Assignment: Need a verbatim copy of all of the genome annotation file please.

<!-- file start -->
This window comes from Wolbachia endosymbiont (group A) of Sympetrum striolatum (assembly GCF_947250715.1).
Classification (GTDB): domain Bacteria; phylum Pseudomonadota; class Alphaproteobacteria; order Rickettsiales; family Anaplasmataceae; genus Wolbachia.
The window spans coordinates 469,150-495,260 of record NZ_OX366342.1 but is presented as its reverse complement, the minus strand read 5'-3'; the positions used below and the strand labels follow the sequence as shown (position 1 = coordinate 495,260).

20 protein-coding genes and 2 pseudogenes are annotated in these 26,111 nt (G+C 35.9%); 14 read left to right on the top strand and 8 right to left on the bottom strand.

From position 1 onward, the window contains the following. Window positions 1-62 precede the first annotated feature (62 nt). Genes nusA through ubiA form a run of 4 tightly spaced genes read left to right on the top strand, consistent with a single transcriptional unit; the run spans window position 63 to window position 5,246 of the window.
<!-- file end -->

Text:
This window comes from Wolbachia endosymbiont (group A) of Sympetrum striolatum (assembly GCF_947250715.1).
Classification (GTDB): domain Bacteria; phylum Pseudomonadota; class Alphaproteobacteria; order Rickettsiales; family Anaplasmataceae; genus Wolbachia.
The window spans coordinates 469,150-495,260 of record NZ_OX366342.1 but is presented as its reverse complement, the minus strand read 5'-3'; the positions used below and the strand labels follow the sequence as shown (position 1 = coordinate 495,260).

20 protein-coding genes and 2 pseudogenes are annotated in these 26,111 nt (G+C 35.9%); 14 read left to right on the top strand and 8 right to left on the bottom strand.

From position 1 onward, the window contains the following. Window positions 1-62 precede the first annotated feature (62 nt). Genes nusA through ubiA form a run of 4 tightly spaced genes read left to right on the top strand, consistent with a single transcriptional unit; the run spans window position 63 to window position 5,246 of the window.